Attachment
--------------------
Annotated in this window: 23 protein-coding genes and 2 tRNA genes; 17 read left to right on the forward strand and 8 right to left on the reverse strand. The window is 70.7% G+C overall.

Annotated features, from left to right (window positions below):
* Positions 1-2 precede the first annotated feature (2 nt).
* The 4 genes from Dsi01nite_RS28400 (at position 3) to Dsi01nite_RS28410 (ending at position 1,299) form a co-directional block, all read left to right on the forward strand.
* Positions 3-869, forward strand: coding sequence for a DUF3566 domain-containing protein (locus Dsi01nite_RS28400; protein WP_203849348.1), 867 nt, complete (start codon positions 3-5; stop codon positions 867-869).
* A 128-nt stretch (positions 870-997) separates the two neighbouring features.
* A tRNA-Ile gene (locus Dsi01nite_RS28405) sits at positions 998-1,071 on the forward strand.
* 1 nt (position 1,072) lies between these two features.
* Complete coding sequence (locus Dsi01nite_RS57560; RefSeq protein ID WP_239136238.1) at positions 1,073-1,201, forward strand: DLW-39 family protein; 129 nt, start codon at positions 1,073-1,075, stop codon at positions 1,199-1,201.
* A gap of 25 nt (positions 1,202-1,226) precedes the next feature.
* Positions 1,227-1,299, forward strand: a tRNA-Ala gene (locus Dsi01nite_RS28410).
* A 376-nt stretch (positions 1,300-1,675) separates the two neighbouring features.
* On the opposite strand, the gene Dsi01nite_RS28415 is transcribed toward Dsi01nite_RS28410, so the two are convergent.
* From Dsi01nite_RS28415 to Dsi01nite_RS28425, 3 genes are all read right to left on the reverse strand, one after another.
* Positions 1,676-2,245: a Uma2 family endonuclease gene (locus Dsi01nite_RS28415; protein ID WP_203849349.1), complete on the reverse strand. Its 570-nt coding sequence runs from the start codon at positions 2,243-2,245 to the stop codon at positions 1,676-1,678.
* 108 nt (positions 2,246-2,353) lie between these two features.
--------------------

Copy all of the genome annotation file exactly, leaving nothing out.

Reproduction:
Annotated in this window: 23 protein-coding genes and 2 tRNA genes; 17 read left to right on the forward strand and 8 right to left on the reverse strand. The window is 70.7% G+C overall.

Annotated features, from left to right (window positions below):
* Positions 1-2 precede the first annotated feature (2 nt).
* The 4 genes from Dsi01nite_RS28400 (at position 3) to Dsi01nite_RS28410 (ending at position 1,299) form a co-directional block, all read left to right on the forward strand.
* Positions 3-869, forward strand: coding sequence for a DUF3566 domain-containing protein (locus Dsi01nite_RS28400; protein WP_203849348.1), 867 nt, complete (start codon positions 3-5; stop codon positions 867-869).
* A 128-nt stretch (positions 870-997) separates the two neighbouring features.
* A tRNA-Ile gene (locus Dsi01nite_RS28405) sits at positions 998-1,071 on the forward strand.
* 1 nt (position 1,072) lies between these two features.
* Complete coding sequence (locus Dsi01nite_RS57560; RefSeq protein ID WP_239136238.1) at positions 1,073-1,201, forward strand: DLW-39 family protein; 129 nt, start codon at positions 1,073-1,075, stop codon at positions 1,199-1,201.
* A gap of 25 nt (positions 1,202-1,226) precedes the next feature.
* Positions 1,227-1,299, forward strand: a tRNA-Ala gene (locus Dsi01nite_RS28410).
* A 376-nt stretch (positions 1,300-1,675) separates the two neighbouring features.
* On the opposite strand, the gene Dsi01nite_RS28415 is transcribed toward Dsi01nite_RS28410, so the two are convergent.
* From Dsi01nite_RS28415 to Dsi01nite_RS28425, 3 genes are all read right to left on the reverse strand, one after another.
* Positions 1,676-2,245: a Uma2 family endonuclease gene (locus Dsi01nite_RS28415; protein ID WP_203849349.1), complete on the reverse strand. Its 570-nt coding sequence runs from the start codon at positions 2,243-2,245 to the stop codon at positions 1,676-1,678.
* 108 nt (positions 2,246-2,353) lie between these two features.